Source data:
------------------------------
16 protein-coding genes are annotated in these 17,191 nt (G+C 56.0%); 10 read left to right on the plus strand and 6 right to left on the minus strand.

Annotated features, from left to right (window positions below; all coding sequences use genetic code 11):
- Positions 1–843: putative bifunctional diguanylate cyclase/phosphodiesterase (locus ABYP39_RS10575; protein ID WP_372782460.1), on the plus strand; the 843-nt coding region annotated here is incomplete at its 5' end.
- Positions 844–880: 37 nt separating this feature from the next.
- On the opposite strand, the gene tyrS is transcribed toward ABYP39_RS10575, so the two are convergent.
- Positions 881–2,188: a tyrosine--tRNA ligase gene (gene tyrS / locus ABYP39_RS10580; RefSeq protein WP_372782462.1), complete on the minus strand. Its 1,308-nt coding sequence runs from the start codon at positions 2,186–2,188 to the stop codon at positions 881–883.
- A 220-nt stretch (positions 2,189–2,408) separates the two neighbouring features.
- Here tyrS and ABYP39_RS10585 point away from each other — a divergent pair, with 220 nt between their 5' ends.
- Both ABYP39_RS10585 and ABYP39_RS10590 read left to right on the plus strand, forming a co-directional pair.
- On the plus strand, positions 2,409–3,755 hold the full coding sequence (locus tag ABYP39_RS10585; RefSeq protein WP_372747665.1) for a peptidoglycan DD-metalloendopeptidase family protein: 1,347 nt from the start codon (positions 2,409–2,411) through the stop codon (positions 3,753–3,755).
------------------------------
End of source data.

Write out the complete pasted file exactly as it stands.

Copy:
16 protein-coding genes are annotated in these 17,191 nt (G+C 56.0%); 10 read left to right on the plus strand and 6 right to left on the minus strand.

Annotated features, from left to right (window positions below; all coding sequences use genetic code 11):
- Positions 1–843: putative bifunctional diguanylate cyclase/phosphodiesterase (locus ABYP39_RS10575; protein ID WP_372782460.1), on the plus strand; the 843-nt coding region annotated here is incomplete at its 5' end.
- Positions 844–880: 37 nt separating this feature from the next.
- On the opposite strand, the gene tyrS is transcribed toward ABYP39_RS10575, so the two are convergent.
- Positions 881–2,188: a tyrosine--tRNA ligase gene (gene tyrS / locus ABYP39_RS10580; RefSeq protein WP_372782462.1), complete on the minus strand. Its 1,308-nt coding sequence runs from the start codon at positions 2,186–2,188 to the stop codon at positions 881–883.
- A 220-nt stretch (positions 2,189–2,408) separates the two neighbouring features.
- Here tyrS and ABYP39_RS10585 point away from each other — a divergent pair, with 220 nt between their 5' ends.
- Both ABYP39_RS10585 and ABYP39_RS10590 read left to right on the plus strand, forming a co-directional pair.
- On the plus strand, positions 2,409–3,755 hold the full coding sequence (locus tag ABYP39_RS10585; RefSeq protein WP_372747665.1) for a peptidoglycan DD-metalloendopeptidase family protein: 1,347 nt from the start codon (positions 2,409–2,411) through the stop codon (positions 3,753–3,755).